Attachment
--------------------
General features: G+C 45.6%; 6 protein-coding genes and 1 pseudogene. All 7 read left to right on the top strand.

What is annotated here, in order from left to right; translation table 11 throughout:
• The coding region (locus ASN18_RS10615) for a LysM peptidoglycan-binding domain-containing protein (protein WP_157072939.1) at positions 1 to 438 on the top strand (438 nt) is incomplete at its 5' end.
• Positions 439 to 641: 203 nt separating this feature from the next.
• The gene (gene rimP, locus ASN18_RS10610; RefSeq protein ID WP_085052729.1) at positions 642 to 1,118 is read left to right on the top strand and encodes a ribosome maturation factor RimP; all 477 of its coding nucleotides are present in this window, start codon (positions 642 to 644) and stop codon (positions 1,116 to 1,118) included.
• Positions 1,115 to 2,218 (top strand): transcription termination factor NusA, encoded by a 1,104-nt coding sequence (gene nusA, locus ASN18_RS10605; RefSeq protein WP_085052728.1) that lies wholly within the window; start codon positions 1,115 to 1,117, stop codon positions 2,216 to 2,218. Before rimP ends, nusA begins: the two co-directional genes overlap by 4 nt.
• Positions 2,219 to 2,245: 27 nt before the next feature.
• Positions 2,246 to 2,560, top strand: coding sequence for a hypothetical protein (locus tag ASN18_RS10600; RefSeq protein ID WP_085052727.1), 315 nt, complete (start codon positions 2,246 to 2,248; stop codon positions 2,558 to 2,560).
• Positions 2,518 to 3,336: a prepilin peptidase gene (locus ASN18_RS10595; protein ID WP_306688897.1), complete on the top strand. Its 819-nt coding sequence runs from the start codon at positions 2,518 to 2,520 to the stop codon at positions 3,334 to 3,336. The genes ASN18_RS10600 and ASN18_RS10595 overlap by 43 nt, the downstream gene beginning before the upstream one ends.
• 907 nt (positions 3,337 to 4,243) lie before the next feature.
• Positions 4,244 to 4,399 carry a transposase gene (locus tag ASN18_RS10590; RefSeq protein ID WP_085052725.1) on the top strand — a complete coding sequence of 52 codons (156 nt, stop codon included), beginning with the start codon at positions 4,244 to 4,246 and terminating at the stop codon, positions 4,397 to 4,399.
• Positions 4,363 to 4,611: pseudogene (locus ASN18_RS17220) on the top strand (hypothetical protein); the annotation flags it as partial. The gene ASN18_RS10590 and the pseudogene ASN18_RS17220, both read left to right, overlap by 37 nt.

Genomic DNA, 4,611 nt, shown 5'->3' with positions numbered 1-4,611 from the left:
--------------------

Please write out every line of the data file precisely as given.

General features: G+C 45.6%; 6 protein-coding genes and 1 pseudogene. All 7 read left to right on the top strand.

What is annotated here, in order from left to right; translation table 11 throughout:
• The coding region (locus ASN18_RS10615) for a LysM peptidoglycan-binding domain-containing protein (protein WP_157072939.1) at positions 1 to 438 on the top strand (438 nt) is incomplete at its 5' end.
• Positions 439 to 641: 203 nt separating this feature from the next.
• The gene (gene rimP, locus ASN18_RS10610; RefSeq protein ID WP_085052729.1) at positions 642 to 1,118 is read left to right on the top strand and encodes a ribosome maturation factor RimP; all 477 of its coding nucleotides are present in this window, start codon (positions 642 to 644) and stop codon (positions 1,116 to 1,118) included.
• Positions 1,115 to 2,218 (top strand): transcription termination factor NusA, encoded by a 1,104-nt coding sequence (gene nusA, locus ASN18_RS10605; RefSeq protein WP_085052728.1) that lies wholly within the window; start codon positions 1,115 to 1,117, stop codon positions 2,216 to 2,218. Before rimP ends, nusA begins: the two co-directional genes overlap by 4 nt.
• Positions 2,219 to 2,245: 27 nt before the next feature.
• Positions 2,246 to 2,560, top strand: coding sequence for a hypothetical protein (locus tag ASN18_RS10600; RefSeq protein ID WP_085052727.1), 315 nt, complete (start codon positions 2,246 to 2,248; stop codon positions 2,558 to 2,560).
• Positions 2,518 to 3,336: a prepilin peptidase gene (locus ASN18_RS10595; protein ID WP_306688897.1), complete on the top strand. Its 819-nt coding sequence runs from the start codon at positions 2,518 to 2,520 to the stop codon at positions 3,334 to 3,336. The genes ASN18_RS10600 and ASN18_RS10595 overlap by 43 nt, the downstream gene beginning before the upstream one ends.
• 907 nt (positions 3,337 to 4,243) lie before the next feature.
• Positions 4,244 to 4,399 carry a transposase gene (locus tag ASN18_RS10590; RefSeq protein ID WP_085052725.1) on the top strand — a complete coding sequence of 52 codons (156 nt, stop codon included), beginning with the start codon at positions 4,244 to 4,246 and terminating at the stop codon, positions 4,397 to 4,399.
• Positions 4,363 to 4,611: pseudogene (locus ASN18_RS17220) on the top strand (hypothetical protein); the annotation flags it as partial. The gene ASN18_RS10590 and the pseudogene ASN18_RS17220, both read left to right, overlap by 37 nt.

Genomic DNA, 4,611 nt, shown 5'->3' with positions numbered 1-4,611 from the left: